Russia and India created BrahMos Aerospace – a portmanteau from the Brahmaputra and Moskva Rivers, in 1998. Two-and-a-half decades on, the joint venture has created an entire range of missile systems for all three branches of the Indian Armed Forces.
Moscow region’s Patriot Expo, Kubinka Air Base and the Alabino military training ground are brimming with activity at the ARMY-2022 International Military-Technical Forum – a weeklong expo organized by the Russian Defense Ministry showing off the latest domestic and foreign defense hardware.
Among the event’s participants is BrahMos Aerospace – a startup joint-venture-turned behemoth of precision cruise missile system design and manufacturing. Sputnik got exclusive interviews with Alexander Maksichev, BrahMos Aerospace’s managing director, and Praveen Pathak, manager of market promotion and export.
“This year our company has just celebrated its 25th anniversary. So, it’s been a long, difficult, but fruitful journey,” Maksichev said.
“The first version of the missile was an anti-ship missile. We successfully tested it. Then we received additional requirements from our Indian customer. Our main customer at the moment is still India’s Ministry of Defense. We made a variant for the ground forces. So, we transformed our anti-ship missile into a universal cruise missile. In recent years, we have been working on adapting our missiles to carrier aircraft. So now, we also have this version of the BrahMos missile for aircraft as the base carrier,” the Sukhoi Su-30MKI, the company official explained.
Maksichev stressed that the new aircraft-carried version of the BrahMos was created “almost 100%” in India, and that the Indian Defense Ministry has been satisfied from its testing.
“This represents a wonderful experience and, among other things, great prospects, because there are many countries around the world that have such carriers. So we are now ready to offer our products not only to the Indian Armed Forces, but also to countries that have good relations with both countries and have such carriers.”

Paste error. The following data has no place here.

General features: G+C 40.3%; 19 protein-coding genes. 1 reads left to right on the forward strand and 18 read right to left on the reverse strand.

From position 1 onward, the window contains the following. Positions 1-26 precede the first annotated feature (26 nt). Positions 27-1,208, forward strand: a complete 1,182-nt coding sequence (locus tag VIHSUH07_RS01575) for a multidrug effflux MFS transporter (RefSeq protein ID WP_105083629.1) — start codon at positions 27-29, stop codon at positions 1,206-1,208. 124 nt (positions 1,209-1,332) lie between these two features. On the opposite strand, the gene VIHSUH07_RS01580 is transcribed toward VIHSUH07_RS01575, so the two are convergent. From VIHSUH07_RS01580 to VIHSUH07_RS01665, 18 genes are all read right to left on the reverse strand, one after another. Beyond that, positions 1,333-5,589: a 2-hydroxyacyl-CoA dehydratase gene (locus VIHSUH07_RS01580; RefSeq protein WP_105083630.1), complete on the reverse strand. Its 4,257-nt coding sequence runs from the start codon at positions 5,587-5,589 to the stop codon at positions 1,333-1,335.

In addition to Russia and India, the Su-30 multi-role fighter is operated by Angola, Algeria, Armenia, Belarus, China, Indonesia, Kazakhstan, Malaysia, Uganda, Venezuela, and Vietnam, with several other countries, including Argentina and Iran expressing interest.
The Philippine Army and Navy have signed agreements with India on the purchase of naval and ground-based variants of BrahMos cruise missiles, with the company also reporting interest from other countries in Southeast Asia, Latin America, the Middle East and South Africa.
Unique, Universal Missile
The BrahMos is a unique weapons system, Maksichev said, “because it is a universal long-range cruise missile with supersonic speed over the entire flight path. There are no other missiles like that in service anywhere in the world.”
Expanding on the system’s universality, Maksichev explained that all that’s required to fire the same missile at land or naval targets is to reset its onboard mathematical software. “This is very convenient. For example, having loaded a single munition on a ship, you can handle both naval and land targets.”
Starting From Less Than Scratch